Meet Anna, silversmith
The only impossible journey is the one you never begin.
Tell us a little bit about yourself.
My name is Anna Tillas and I make silver jewellery.
Agat Silver is the name of my company, where "ag" is the chemical name for silver and "at" are my initials.
I live with my husband and my cat in a small red cottage in the countryside, where I spend a lot of time in my garden which I love. There I gather energy and get new ideas.
Why and when did you start metal working?
I have always been doing crafts of various kinds. Everything from crochet and knitting to mosaics and ceramics. When I tried silversmithing, I felt that I had found home.
It started about 20 years ago with me taking a weekend course for beginners. We were taught the basics of silver-smithing; saw, file, solder, and immediately felt that I was in my element. Bought a few books on silver-smithing and realized that I had only scratched the surface and had a lot left to learn.
I set up a corner of the house into a primitive workshop. I didn't have the "right" tools but used what I had at home - torches, regular pliers, a saw that was actually for wood, used the pasta machine as a roller (which worked surprisingly well, as long as the silver was properly annealed) and the target stick in croquet as a ring mandrel. Over time, I acquired better tools and more knowledge.
By chance, after a few years of home hobby-forging, I was invited to fill some space at an art exhibition - I accepted because I have a hard time saying no to things that sound fun. The response was good. I understood that people actually wanted to pay to wear my jewelry. I continued on a hobby level for about another 10 years, and sold jewelry to friends and acquaintances and started participating in markets and exhibitions.
2018 was a turning point - the company I work at reorganized, and my position moved to Denmark. I got the opportunity to stop and think about what it was I really wanted to do. So, I enrolled at Folkuniversitetet - Silversmithing. It was a great year where I learned a lot, and where I met my future colleagues with whom I later bought a workshop.
We took over an existing workshop, which we named MAKE Silverstudio. Since then, I work almost full-time with my own company Agat Silver.
In 2021, I joined the arts and crafts cooperative "125 Kvadrat" at Medborgarplatsen. And you can also buy my jewelry at the National Museum's gift shop.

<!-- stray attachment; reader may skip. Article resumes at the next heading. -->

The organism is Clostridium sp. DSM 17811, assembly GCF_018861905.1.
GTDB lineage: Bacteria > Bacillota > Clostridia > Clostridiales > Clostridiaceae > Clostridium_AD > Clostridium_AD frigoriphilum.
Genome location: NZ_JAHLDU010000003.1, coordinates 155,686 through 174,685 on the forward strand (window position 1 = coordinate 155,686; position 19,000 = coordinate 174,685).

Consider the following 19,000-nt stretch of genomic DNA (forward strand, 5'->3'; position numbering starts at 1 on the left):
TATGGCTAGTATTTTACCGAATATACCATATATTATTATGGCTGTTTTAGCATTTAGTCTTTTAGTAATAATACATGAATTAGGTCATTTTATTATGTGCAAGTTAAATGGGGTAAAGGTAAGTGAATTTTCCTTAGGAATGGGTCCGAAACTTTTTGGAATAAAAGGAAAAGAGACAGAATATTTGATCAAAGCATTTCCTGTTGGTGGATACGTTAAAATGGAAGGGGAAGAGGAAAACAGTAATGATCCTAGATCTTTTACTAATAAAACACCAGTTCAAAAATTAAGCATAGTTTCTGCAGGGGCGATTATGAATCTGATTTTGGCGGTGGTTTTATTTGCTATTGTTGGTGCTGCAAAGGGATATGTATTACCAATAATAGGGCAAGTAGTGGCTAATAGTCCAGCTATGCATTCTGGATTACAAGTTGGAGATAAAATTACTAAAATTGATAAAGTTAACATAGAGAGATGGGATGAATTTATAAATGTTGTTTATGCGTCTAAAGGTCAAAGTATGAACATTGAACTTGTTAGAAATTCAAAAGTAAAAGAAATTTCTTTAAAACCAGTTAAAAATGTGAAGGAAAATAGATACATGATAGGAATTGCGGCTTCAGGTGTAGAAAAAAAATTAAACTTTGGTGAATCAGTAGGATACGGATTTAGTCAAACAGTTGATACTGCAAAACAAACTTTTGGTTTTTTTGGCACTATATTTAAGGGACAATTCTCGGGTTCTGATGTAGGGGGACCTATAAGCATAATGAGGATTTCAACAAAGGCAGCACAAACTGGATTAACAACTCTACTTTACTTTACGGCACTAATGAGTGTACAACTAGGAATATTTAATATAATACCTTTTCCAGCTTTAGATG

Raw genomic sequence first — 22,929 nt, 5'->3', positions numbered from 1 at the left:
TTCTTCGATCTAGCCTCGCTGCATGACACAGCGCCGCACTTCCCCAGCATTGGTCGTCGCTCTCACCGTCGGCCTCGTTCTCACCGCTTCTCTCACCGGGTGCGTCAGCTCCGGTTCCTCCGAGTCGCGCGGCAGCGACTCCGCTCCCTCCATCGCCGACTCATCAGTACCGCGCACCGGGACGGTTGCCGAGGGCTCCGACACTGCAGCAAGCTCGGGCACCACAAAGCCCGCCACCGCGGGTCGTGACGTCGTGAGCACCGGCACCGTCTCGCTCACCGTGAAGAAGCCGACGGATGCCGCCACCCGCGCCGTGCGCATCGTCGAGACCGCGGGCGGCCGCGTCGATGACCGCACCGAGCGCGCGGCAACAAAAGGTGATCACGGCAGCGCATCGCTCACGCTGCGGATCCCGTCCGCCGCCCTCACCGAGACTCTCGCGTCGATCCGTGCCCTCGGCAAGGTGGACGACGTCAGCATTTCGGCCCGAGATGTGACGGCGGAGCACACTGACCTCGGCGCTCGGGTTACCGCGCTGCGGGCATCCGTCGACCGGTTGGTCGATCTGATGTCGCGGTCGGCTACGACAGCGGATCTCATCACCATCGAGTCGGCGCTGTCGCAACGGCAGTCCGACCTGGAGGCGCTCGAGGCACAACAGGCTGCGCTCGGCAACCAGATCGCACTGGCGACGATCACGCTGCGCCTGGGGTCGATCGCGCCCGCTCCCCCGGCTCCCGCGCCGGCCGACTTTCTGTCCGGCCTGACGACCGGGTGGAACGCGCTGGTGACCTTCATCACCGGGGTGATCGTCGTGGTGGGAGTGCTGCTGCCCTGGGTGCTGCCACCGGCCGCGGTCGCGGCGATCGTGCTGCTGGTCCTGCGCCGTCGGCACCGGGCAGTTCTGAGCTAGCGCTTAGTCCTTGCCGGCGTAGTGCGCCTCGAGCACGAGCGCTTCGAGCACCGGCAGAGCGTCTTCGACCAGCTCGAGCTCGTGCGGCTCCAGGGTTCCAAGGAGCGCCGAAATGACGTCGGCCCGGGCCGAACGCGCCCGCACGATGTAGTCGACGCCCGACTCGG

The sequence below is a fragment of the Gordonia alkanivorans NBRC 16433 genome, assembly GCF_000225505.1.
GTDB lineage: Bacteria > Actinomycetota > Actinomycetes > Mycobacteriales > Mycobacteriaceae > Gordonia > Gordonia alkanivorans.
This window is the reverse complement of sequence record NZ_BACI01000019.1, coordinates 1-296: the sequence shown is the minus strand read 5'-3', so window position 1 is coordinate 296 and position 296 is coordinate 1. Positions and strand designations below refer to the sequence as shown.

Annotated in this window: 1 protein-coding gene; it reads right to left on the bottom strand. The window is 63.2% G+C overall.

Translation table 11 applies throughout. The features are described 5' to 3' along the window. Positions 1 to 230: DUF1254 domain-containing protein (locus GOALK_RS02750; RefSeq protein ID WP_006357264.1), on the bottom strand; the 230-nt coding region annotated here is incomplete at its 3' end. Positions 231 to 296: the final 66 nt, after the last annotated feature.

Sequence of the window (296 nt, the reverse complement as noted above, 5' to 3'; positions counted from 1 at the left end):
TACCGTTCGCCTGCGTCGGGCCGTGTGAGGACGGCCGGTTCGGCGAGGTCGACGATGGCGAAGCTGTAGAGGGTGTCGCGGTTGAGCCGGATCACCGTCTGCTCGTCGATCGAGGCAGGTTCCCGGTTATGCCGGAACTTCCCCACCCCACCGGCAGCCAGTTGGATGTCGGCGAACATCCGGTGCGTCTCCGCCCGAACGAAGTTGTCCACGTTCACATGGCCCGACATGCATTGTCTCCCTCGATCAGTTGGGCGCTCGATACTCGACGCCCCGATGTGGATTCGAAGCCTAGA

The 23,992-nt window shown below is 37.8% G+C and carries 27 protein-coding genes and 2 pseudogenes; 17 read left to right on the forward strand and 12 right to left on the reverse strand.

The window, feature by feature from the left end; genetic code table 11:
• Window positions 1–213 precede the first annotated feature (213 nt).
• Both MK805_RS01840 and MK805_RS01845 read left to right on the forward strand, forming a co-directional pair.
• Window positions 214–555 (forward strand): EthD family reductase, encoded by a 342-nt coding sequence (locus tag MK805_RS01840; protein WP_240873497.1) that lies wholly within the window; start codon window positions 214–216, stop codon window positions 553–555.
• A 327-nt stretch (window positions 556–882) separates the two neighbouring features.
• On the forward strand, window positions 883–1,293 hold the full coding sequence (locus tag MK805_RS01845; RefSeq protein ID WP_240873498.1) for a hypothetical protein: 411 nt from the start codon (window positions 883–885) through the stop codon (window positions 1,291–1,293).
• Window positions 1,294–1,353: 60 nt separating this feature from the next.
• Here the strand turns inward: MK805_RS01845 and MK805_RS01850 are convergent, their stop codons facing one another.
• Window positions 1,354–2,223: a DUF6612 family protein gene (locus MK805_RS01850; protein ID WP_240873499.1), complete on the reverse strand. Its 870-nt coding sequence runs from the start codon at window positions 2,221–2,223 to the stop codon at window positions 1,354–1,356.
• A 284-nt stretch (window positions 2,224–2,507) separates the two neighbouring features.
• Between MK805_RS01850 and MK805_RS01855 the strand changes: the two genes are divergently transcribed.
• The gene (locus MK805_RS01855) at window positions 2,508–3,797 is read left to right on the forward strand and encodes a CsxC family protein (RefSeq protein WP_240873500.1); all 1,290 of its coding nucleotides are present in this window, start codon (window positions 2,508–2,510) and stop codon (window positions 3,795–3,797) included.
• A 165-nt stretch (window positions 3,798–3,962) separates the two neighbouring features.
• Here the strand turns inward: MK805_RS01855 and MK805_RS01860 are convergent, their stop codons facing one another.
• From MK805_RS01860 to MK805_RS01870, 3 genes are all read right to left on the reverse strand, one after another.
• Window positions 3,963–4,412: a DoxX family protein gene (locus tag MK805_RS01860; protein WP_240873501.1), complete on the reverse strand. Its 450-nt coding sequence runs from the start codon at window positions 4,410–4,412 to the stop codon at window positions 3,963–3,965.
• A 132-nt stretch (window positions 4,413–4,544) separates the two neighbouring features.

What excites you and how do you incorporate that into your work?
I offer personalized handmade silver jewelry for a quality-conscious customer. Jewelry that stands out without being difficult to wear, feels up to date without following fads and can withstand daily wear.
I am not afraid to take up space and believe that jewelry should also be allowed to do so. I think jewelry should say something about the wearer.
I have a vivid imagination and can't help but make jewelry that is a little quirky. For example, I have made jewelry with coffee cups, luminescent jewelry, jewelry with tanned zander skin, cats hanging from chains, mechanical jewelry, etc.
What are you currently working on?
At the moment, I'm working on expanding the Patera, Sophera and Margarita collections with some new designs for the exhibition weekend "Konstringen på Mälaröarna" where I have been taking part for the past 13 years.
If I get a little time to spare, my workbench invites me to create something new. I never know where it takes me and that's what makes it so fun.
What advice would you give to an artist in hiding?
- Go where your curiosity takes you. You don't always have to have a set goal and follow your plans, Life happens as it happens, and it usually turns out well. If someone had asked me 10 years ago where I would be today, I would not have answered that I would be a silversmith.
- It's never too late! I was 54 when I decided to invest in life as a jeweler and feel that I have many professional years ahead of me.
- How hard can it be? I knew nothing about starting a business, doing bookkeeping, building a website, etc. I can't say that I know everything now either, but I know enough to function. It's not rocket science, and help can be found.
What is your fav piece and why?
The jewel in the crown is the Patera collection; necklaces, rings, bracelets and earrings. For me, those pieces of jewellery are always fun to make because I don't know in advance how they will turn out.
The Patera jewellery consists of small bowls in different sizes that I put together as I see fit, in a way that feels good. Finally, I oxidise the inside of the bowls. No pieces are exactly alike - just as it should be.